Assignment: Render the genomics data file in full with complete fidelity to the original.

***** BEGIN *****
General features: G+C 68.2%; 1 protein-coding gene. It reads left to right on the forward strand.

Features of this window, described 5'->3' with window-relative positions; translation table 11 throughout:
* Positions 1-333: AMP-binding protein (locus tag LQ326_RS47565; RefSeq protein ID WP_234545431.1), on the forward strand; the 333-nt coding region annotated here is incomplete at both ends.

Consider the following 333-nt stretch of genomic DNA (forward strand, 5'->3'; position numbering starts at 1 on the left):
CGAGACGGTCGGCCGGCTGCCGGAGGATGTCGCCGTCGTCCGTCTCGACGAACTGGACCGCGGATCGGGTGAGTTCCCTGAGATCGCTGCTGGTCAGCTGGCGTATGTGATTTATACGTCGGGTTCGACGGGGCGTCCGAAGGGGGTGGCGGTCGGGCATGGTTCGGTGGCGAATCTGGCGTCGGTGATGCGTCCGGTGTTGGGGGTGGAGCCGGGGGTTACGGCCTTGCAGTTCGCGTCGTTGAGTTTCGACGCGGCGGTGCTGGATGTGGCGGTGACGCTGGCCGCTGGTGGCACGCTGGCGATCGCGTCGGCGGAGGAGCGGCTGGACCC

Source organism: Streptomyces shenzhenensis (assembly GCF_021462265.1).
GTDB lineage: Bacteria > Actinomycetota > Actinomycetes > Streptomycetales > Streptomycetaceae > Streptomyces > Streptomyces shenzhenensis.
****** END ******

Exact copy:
General features: G+C 68.2%; 1 protein-coding gene. It reads left to right on the forward strand.

Features of this window, described 5'->3' with window-relative positions; translation table 11 throughout:
* Positions 1-333: AMP-binding protein (locus tag LQ326_RS47565; RefSeq protein ID WP_234545431.1), on the forward strand; the 333-nt coding region annotated here is incomplete at both ends.

Consider the following 333-nt stretch of genomic DNA (forward strand, 5'->3'; position numbering starts at 1 on the left):
CGAGACGGTCGGCCGGCTGCCGGAGGATGTCGCCGTCGTCCGTCTCGACGAACTGGACCGCGGATCGGGTGAGTTCCCTGAGATCGCTGCTGGTCAGCTGGCGTATGTGATTTATACGTCGGGTTCGACGGGGCGTCCGAAGGGGGTGGCGGTCGGGCATGGTTCGGTGGCGAATCTGGCGTCGGTGATGCGTCCGGTGTTGGGGGTGGAGCCGGGGGTTACGGCCTTGCAGTTCGCGTCGTTGAGTTTCGACGCGGCGGTGCTGGATGTGGCGGTGACGCTGGCCGCTGGTGGCACGCTGGCGATCGCGTCGGCGGAGGAGCGGCTGGACCC

Source organism: Streptomyces shenzhenensis (assembly GCF_021462265.1).
GTDB lineage: Bacteria > Actinomycetota > Actinomycetes > Streptomycetales > Streptomycetaceae > Streptomyces > Streptomyces shenzhenensis.